if legislative approaches to discrimination policy are to be consistent with the full range of human rights that ought to be recognised and protected, then they should equally recognise and respect the communal aspects of the international human rights standards and their associated jurisprudence.66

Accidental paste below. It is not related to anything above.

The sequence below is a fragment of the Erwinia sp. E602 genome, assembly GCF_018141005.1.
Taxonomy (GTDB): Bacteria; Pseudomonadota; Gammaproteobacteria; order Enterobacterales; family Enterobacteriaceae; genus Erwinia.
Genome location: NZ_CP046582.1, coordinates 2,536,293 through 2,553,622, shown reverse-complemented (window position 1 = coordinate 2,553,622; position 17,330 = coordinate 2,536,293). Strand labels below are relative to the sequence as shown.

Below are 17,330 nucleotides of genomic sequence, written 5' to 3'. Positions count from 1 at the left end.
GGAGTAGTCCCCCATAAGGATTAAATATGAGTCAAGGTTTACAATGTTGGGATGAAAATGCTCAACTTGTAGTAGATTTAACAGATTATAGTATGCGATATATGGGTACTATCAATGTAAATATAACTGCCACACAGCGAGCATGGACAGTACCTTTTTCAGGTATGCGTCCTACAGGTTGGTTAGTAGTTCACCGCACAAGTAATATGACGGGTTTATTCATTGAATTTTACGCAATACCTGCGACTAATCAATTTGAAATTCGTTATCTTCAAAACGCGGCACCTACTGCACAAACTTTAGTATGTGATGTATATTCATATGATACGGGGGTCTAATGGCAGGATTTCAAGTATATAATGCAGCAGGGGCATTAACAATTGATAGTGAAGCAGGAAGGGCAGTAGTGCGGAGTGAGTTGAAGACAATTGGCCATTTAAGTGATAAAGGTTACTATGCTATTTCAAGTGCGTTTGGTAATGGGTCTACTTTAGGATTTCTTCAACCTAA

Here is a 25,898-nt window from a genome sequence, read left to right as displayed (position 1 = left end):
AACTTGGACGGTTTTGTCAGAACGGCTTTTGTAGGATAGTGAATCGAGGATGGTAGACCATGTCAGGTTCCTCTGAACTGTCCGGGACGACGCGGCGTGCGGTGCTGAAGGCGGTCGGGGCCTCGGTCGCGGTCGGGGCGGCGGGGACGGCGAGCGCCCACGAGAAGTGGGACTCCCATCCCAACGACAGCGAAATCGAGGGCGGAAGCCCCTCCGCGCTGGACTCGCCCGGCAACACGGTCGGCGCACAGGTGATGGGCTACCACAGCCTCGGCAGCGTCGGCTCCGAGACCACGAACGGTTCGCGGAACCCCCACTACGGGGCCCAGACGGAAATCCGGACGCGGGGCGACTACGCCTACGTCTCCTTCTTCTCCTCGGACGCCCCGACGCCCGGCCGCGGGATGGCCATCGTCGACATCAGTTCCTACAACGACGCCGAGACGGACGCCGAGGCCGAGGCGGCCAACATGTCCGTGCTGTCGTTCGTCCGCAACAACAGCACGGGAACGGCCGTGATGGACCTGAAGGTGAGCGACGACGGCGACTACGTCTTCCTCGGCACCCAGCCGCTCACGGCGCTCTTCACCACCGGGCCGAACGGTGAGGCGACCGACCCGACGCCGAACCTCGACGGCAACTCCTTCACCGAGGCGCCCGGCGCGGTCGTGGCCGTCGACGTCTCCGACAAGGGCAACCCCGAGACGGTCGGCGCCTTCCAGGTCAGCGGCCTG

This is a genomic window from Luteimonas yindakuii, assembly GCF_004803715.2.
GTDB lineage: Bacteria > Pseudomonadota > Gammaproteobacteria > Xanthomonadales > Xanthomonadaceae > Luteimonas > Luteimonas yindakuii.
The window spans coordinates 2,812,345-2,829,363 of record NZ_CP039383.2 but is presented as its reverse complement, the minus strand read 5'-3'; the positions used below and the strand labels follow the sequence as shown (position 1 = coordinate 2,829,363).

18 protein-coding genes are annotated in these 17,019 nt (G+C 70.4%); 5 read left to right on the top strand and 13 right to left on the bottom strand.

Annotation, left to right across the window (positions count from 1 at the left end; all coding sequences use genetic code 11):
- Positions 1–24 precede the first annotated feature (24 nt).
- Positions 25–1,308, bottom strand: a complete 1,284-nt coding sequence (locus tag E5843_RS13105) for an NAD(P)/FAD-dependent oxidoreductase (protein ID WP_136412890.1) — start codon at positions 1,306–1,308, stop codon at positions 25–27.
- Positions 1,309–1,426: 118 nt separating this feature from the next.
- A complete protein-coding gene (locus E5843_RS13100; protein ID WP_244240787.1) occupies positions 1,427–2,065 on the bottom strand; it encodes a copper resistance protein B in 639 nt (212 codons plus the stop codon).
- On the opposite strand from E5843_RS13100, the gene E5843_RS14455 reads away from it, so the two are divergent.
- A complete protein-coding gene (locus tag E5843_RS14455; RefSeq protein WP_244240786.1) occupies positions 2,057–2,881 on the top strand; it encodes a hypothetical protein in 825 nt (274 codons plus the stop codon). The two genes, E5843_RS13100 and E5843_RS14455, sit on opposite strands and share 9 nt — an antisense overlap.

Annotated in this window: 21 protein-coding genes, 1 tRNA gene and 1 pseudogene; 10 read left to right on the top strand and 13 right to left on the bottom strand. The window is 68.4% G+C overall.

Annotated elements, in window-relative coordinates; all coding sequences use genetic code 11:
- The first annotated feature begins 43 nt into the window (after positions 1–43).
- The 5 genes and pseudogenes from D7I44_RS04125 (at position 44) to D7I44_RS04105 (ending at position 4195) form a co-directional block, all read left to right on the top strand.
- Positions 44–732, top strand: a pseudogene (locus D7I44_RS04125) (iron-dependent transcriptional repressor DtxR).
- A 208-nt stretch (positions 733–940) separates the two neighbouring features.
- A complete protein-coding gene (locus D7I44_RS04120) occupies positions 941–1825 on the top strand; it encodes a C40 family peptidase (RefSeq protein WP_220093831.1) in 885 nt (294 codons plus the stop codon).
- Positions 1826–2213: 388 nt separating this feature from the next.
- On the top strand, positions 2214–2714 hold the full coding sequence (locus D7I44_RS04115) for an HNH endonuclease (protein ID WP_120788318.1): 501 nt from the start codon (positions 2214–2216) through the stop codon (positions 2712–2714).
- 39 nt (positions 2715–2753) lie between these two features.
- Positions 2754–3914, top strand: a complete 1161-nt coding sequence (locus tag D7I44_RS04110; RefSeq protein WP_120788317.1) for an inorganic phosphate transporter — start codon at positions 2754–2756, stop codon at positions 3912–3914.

This is not to say that provision of the capacity for corporations to initiate private litigation is mandated by the Covenant, as Article 2(3) imposes an obligation on State parties to offer ‘remedies’. The contention is rather that, in applying this framework, there is a strong argument that the Commonwealth should provide corporate religious bodies with the ability to make a complaint qua a ‘person’ the subject of a discrimination action, on the basis that this is the most effective method for the Commonwealth to implement its relevant treaty obligations. In other words, since religious individuals have rights under Articles 18 and 22 to create corporations that more effectively exercise their individual rights, and in recognising that it may be necessary for this corporation to take legal measures to preserve the enjoyment of those rights by its members, a State should empower a religious corporation as a litigant, on the basis that, under Article 2, this is the best means of providing a remedy for potential breaches of Covenant rights. Given religious individuals receive protection for religious freedom (including freedom from religious discrimination) from international law through their ability to associate in corporate structures, it would seem necessary to provide such corporate structures with the ability to defend and initiate private actions, in order to enable the protection of individual members to be fully realised.